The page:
The creators of behaviorism intended that the new scientific knowledge gained be applied to devise the technology
and techniques with which human behavior could be altered to shape human behavior, improve humanity, and
reduce things like hatred, war, poverty, and greed.
Behaviorism is attractive precisely because reducing humanity to empirical science makes it possible to
scientifically analyze, and scientific understanding usually brings technological control. It has already revealed
some general principles of learning and promoted rigorous scientific standards in the study of human nature. It
must then be decided if behaviorism be accepted on its merits, if it philosophically sound, and if it has produced the
results it promised.
Behaviorism, Science and Technology
Behaviorism was originally devised as a means to improve humanity. The intent was to gain knowledge of human
nature by scientific study and apply it to a technology to shape and condition human populations to improve their
lives. Behaviorism assumes that scientific knowledge of human behavior will allow a 'social engineer' to make
value judgements about how to improve it.
This concept of social engineering fails to distinguish knowledge from the use of knowledge. Observational data
cannot indicate right or wrong behavior. To produce a technology of human conditioning requires decisions about
right and wrong, which cannot be observed. Judgement requires interpretation of the observations, which requires
a free will and mind.
The behaviorist's stated objective is to improve the quality of human existence, yet the 'social engineer' is a
'condition-response machine' so her ideas can not have any meaning or value. Since the actions of any human
(including the 'social engineer') are completely deterministic, there is no way for the social engineering to make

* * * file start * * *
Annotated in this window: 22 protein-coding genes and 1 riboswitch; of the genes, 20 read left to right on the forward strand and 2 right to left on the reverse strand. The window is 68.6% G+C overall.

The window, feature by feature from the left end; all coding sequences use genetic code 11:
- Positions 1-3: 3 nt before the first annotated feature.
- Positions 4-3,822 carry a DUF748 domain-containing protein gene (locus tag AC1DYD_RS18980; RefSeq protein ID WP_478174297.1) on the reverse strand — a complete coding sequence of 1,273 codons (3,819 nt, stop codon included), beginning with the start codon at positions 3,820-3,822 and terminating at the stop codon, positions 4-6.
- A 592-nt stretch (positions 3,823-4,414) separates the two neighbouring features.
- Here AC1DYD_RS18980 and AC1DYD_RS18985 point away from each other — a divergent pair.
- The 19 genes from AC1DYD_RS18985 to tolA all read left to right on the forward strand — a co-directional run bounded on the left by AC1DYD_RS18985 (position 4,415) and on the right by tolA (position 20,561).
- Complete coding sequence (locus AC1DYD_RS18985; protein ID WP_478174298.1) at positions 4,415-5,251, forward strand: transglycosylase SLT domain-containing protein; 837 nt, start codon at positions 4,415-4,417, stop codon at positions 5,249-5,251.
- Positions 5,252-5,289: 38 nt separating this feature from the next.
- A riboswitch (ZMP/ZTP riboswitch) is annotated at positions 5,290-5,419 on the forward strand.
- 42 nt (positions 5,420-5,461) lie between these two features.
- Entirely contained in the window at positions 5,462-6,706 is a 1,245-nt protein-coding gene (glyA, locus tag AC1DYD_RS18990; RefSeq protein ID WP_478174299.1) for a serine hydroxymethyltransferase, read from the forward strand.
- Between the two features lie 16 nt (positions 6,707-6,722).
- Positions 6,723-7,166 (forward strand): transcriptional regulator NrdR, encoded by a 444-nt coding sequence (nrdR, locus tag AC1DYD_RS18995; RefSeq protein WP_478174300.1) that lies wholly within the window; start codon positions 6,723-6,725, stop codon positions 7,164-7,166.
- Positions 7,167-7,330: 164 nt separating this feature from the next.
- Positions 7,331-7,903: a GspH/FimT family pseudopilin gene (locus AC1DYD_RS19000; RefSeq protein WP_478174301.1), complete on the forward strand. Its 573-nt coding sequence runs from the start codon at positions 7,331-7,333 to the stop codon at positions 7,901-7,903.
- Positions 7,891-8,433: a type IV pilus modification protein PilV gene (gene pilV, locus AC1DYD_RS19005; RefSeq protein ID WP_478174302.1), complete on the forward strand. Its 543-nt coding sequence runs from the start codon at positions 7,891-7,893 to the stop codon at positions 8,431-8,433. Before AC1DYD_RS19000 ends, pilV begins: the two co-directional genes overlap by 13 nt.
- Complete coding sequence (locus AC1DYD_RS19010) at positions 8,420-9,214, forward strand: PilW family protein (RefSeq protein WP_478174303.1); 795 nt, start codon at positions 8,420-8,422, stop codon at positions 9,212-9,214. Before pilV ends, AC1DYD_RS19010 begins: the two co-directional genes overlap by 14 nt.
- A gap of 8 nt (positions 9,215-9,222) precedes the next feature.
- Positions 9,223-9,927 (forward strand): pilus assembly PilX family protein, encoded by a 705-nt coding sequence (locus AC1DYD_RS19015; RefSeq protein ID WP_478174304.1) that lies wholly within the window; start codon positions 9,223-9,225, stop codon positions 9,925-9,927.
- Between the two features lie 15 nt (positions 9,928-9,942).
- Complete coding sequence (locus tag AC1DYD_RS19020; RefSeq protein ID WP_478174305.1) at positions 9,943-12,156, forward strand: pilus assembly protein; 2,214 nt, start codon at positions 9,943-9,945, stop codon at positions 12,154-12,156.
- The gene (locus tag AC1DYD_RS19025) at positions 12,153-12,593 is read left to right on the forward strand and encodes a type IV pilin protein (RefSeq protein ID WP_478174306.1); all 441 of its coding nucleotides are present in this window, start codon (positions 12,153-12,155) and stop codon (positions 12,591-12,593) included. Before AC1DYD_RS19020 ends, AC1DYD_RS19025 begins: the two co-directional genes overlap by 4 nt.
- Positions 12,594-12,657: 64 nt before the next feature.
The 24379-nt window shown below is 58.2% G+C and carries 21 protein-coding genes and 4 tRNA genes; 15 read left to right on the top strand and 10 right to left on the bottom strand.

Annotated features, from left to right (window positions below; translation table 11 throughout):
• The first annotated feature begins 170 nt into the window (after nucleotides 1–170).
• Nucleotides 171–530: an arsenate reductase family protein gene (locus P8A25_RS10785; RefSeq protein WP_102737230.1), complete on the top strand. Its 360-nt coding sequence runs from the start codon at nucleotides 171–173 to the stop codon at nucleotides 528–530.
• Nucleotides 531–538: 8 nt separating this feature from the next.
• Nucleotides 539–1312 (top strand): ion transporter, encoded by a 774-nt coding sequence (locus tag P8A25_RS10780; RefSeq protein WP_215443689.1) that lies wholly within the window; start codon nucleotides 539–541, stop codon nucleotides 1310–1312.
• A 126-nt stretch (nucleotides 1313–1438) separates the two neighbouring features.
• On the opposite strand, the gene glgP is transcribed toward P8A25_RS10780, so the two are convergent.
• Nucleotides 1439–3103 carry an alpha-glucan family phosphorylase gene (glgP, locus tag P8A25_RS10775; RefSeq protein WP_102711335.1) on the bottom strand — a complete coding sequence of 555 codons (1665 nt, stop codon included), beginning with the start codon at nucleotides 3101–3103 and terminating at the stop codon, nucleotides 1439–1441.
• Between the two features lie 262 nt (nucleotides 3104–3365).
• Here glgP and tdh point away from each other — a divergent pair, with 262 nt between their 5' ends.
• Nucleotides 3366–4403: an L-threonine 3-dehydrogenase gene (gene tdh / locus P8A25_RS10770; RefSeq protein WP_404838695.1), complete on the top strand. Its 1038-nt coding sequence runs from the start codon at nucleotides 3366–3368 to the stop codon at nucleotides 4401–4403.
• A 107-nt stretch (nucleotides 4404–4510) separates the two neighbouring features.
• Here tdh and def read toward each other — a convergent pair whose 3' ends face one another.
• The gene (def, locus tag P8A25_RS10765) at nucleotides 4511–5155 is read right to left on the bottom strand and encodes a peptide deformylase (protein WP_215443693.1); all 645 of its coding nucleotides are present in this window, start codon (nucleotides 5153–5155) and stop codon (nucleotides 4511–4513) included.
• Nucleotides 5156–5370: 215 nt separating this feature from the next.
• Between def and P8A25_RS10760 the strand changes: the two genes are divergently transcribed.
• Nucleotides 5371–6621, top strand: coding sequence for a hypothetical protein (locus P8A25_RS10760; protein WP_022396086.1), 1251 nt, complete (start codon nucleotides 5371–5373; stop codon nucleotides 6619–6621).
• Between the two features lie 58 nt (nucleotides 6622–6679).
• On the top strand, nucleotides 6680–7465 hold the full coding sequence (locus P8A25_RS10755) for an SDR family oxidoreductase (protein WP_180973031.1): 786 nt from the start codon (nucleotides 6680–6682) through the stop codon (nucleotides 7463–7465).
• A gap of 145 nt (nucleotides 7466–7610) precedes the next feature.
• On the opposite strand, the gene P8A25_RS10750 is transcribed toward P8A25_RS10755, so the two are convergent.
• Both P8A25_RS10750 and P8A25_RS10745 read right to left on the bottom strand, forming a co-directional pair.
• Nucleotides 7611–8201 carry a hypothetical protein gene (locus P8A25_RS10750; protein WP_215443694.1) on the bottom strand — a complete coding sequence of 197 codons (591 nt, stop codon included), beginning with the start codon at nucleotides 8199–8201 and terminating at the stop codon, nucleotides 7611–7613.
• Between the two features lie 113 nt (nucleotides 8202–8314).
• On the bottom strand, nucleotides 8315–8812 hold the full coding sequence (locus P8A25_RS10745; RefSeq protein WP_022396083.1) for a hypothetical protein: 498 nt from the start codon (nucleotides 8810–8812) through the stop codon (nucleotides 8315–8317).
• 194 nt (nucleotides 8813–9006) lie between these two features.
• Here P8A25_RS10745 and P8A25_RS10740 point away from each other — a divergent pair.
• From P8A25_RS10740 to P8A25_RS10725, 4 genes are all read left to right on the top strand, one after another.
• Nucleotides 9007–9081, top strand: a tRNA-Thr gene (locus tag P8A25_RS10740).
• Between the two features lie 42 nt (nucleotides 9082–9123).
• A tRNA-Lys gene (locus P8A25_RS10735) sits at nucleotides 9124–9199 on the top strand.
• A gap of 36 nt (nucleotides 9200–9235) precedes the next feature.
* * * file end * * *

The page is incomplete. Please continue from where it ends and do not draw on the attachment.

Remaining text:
In addition, behaviorism leads to the idea that morality, ethics, respect for others, dignity, pride, self-esteem, and
so on, are simply trainable skills, rather than philosophical principles based on individual insight into human
nature and the intrinsic value of human beings.
Learned behaviors are not inherently right or wrong, so the reduction of human existence into conditioned
responses eliminates any criteria by which improvement can be measured.
Behaviorism used for manipulation
If behaviorism is not philosophically perfect, it still seems to have discovered powerful tools for changing behavior.
If someone who has the ability to make good value judgements can create the proper set of reinforcements for the
rest of society, the masses can be conditioned to live better, happier, more moral, and be harder working. If this is
the case then behaviorism may be worth keeping.
A scientific analysis of humans has enabled better understanding of how humans respond to conditioning.
Unfortunately, behaviorism has not brought us truly closer to understanding human nature, culture, and society.
The techniques of psychometrics, economic analysis opinion control, social planning have the same destructive
potential with human society as ordinary technology does with the environment.
Ironically, though behaviorist techniques are not beneficial for the general betterment of society, they are finding
their most use by those who best realize the failure of behaviorism. Advertisers use knowledge of sights, sounds,
colors and themes that produce different emotions to make more profit. Governments and politicians maneuver to
pull the right strings, say the right words, and do enough to make citizens feel happy, yet in some areas shockingly
little is really being done to improve conditions.
The biggest winner in behaviorist theory is big business. Corporations everywhere have human resources
departments. Employees are treated as objects, they are dehumanized, given less and less security, fewer benefits,
and they are conditioned to accept it.
Behaviorism is a dehumanizing approach to technological welfare. People are seen as manipulable tools.
Behaviorism was meant as a technique to improve life, but it has become a tool of manipulation and authority to
control those who don't know the methods by which they are being controlled.
Behaviorism assumes that scientific study of humans will lead to social technology to improve life, but observation cannot scientifically define right or wrong, and it cannot provide the criteria for improvement. Without any concept of right or wrong, behaviorism becomes a tool for manipulating people. Behaviorism is an insidious, dangerous view of human nature that contradicts our basic conceptions of individuality, morality, and free well.